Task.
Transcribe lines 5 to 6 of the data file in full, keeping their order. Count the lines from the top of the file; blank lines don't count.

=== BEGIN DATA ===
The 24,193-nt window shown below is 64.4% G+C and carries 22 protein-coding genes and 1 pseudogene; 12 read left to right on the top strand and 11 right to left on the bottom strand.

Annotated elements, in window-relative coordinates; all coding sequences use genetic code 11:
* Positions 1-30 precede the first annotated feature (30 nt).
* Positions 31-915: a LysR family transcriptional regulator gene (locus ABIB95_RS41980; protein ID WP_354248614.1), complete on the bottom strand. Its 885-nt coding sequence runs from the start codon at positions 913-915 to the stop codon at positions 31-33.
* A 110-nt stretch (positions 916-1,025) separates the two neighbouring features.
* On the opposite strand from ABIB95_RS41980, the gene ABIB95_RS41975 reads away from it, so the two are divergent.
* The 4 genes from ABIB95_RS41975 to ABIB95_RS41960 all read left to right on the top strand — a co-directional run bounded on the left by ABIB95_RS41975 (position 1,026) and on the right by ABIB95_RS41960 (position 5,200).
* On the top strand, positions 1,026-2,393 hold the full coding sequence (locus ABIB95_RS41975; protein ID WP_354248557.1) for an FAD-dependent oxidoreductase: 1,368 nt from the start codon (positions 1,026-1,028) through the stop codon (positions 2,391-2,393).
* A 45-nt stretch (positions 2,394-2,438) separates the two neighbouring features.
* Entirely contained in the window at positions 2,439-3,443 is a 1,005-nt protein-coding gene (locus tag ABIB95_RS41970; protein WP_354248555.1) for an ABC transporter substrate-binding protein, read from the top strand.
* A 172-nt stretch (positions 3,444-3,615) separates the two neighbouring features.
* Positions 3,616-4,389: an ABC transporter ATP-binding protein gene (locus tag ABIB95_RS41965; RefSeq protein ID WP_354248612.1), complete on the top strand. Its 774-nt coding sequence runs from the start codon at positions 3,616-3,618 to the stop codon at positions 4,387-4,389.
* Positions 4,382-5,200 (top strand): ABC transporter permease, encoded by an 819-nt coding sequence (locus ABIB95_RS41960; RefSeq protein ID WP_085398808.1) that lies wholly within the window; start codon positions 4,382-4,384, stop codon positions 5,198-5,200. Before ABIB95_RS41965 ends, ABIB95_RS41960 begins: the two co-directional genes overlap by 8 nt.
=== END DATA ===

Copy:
* A 110-nt stretch (positions 916-1,025) separates the two neighbouring features.
* On the opposite strand from ABIB95_RS41980, the gene ABIB95_RS41975 reads away from it, so the two are divergent.